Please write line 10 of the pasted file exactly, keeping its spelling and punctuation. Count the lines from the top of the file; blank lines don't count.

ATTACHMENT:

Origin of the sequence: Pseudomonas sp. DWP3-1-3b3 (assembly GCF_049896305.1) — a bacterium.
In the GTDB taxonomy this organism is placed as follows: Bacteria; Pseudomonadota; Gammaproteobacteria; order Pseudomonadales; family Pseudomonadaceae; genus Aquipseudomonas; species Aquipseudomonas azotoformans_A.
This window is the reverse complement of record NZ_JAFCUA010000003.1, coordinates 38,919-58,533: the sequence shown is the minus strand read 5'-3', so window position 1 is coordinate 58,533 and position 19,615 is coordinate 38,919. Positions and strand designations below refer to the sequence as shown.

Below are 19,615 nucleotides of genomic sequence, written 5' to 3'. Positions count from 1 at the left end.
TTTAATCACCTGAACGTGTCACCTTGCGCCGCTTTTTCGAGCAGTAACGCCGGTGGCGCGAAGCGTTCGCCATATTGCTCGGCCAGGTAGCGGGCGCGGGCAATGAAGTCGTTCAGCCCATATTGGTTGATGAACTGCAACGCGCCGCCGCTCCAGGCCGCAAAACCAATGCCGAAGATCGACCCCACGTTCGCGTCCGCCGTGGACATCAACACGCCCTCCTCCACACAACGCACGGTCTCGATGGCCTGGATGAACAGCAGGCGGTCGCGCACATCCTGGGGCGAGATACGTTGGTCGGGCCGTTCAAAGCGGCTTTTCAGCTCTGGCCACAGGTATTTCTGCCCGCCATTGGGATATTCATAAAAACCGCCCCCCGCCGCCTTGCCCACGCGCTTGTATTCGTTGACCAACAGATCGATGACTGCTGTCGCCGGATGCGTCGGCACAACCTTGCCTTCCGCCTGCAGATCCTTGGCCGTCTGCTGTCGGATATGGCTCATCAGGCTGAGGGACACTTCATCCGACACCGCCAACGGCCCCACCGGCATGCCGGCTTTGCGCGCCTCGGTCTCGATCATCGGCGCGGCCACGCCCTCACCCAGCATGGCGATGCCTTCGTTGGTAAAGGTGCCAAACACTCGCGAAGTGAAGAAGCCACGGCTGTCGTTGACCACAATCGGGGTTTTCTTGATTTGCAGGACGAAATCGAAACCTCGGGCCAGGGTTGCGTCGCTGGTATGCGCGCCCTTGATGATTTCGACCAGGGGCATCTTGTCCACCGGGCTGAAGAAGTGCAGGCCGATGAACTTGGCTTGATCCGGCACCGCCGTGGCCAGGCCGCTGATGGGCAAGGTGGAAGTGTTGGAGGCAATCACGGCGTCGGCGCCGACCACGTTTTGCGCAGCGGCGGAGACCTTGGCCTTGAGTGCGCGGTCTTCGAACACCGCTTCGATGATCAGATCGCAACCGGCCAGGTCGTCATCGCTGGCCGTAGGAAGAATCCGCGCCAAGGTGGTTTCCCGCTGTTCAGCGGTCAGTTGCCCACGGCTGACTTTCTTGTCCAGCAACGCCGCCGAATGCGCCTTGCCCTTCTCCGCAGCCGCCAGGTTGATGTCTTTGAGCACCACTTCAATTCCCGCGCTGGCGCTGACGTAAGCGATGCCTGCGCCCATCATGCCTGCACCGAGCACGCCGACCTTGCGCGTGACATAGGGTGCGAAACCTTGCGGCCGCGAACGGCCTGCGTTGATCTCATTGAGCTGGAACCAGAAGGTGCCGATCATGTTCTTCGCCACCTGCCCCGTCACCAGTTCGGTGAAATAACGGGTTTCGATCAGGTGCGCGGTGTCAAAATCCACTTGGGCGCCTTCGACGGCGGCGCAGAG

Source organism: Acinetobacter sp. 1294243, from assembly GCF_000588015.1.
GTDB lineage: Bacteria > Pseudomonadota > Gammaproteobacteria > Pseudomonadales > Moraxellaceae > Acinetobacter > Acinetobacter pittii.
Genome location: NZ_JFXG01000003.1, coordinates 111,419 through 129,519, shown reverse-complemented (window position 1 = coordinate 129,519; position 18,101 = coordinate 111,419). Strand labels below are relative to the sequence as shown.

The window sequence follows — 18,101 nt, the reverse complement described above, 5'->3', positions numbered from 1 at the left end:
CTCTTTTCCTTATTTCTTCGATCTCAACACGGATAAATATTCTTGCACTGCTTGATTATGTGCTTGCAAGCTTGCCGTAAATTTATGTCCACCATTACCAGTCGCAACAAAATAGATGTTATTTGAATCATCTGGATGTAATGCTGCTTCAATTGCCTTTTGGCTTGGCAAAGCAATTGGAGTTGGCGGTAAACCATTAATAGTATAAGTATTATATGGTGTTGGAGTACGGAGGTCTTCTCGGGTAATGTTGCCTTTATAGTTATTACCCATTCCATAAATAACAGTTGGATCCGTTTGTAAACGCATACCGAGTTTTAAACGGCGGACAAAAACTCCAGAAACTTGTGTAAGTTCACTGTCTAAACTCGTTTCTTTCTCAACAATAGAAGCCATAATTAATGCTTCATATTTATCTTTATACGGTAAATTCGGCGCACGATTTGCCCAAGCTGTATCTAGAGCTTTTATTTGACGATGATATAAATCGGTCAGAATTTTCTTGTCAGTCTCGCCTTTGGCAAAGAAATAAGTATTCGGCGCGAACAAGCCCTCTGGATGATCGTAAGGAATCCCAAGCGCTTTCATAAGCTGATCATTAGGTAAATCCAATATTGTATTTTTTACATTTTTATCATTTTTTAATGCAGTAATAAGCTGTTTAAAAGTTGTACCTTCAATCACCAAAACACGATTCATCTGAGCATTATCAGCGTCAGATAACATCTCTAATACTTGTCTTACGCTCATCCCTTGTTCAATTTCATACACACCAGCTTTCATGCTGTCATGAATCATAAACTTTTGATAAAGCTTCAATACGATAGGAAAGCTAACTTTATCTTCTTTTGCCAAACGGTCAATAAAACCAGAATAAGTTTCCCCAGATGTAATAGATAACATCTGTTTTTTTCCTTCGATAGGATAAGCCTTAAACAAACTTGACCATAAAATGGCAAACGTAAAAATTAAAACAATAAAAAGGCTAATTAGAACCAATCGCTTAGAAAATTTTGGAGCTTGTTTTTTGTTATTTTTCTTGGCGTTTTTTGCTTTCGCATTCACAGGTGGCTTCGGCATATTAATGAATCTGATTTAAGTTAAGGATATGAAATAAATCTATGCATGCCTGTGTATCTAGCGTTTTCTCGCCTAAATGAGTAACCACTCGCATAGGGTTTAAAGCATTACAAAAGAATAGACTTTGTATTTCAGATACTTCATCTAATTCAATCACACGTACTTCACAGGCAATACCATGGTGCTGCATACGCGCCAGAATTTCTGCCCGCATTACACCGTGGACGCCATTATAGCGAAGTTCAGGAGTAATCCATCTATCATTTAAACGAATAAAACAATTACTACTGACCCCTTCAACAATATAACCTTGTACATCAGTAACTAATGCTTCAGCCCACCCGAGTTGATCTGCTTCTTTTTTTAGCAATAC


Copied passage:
CTCTTTTCCTTATTTCTTCGATCTCAACACGGATAAATATTCTTGCACTGCTTGATTATGTGCTTGCAAGCTTGCCGTAAATTTATGTCCACCATTACCAGTCGCAACAAAATAGATGTTATTTGAATCATCTGGATGTAATGCTGCTTCAATTGCCTTTTGGCTTGGCAAAGCAATTGGAGTTGGCGGTAAACCATTAATAGTATAAGTATTATATGGTGTTGGAGTACGGAGGTCTTCTCGGGTAATGTTGCCTTTATAGTTATTACCCATTCCATAAATAACAGTTGGATCCGTTTGTAAACGCATACCGAGTTTTAAACGGCGGACAAAAACTCCAGAAACTTGTGTAAGTTCACTGTCTAAACTCGTTTCTTTCTCAACAATAGAAGCCATAATTAATGCTTCATATTTATCTTTATACGGTAAATTCGGCGCACGATTTGCCCAAGCTGTATCTAGAGCTTTTATTTGACGATGATATAAATCGGTCAGAATTTTCTTGTCAGTCTCGCCTTTGGCAAAGAAATAAGTATTCGGCGCGAACAAGCCCTCTGGATGATCGTAAGGAATCCCAAGCGCTTTCATAAGCTGATCATTAGGTAAATCCAATATTGTATTTTTTACATTTTTATCATTTTTTAATGCAGTAATAAGCTGTTTAAAAGTTGTACCTTCAATCACCAAAACACGATTCATCTGAGCATTATCAGCGTCAGATAACATCTCTAATACTTGTCTTACGCTCATCCCTTGTTCAATTTCATACACACCAGCTTTCATGCTGTCATGAATCATAAACTTTTGATAAAGCTTCAATACGATAGGAAAGCTAACTTTATCTTCTTTTGCCAAACGGTCAATAAAACCAGAATAAGTTTCCCCAGATGTAATAGATAACATCTGTTTTTTTCCTTCGATAGGATAAGCCTTAAACAAACTTGACCATAAAATGGCAAACGTAAAAATTAAAACAATAAAAAGGCTAATTAGAACCAATCGCTTAGAAAATTTTGGAGCTTGTTTTTTGTTATTTTTCTTGGCGTTTTTTGCTTTCGCATTCACAGGTGGCTTCGGCATATTAATGAATCTGATTTAAGTTAAGGATATGAAATAAATCTATGCATGCCTGTGTATCTAGCGTTTTCTCGCCTAAATGAGTAACCACTCGCATAGGGTTTAAAGCATTACAAAAGAATAGACTTTGTATTTCAGATACTTCATCTAATTCAATCACACGTACTTCACAGGCAATACCATGGTGCTGCATACGCGCCAGAATTTCTGCCCGCATTACACCGTGGACGCCATTATAGCGAAGTTCAGGAGTAATCCATCTATCATTTAAACGAATAAAACAATTACTACTGACCCCTTCAACAATATAACCTTGTACATCAGTAACTAATGCTTCAGCCCACCCGAGTTGATCTGCTTCTTTTTTTAGCAATAC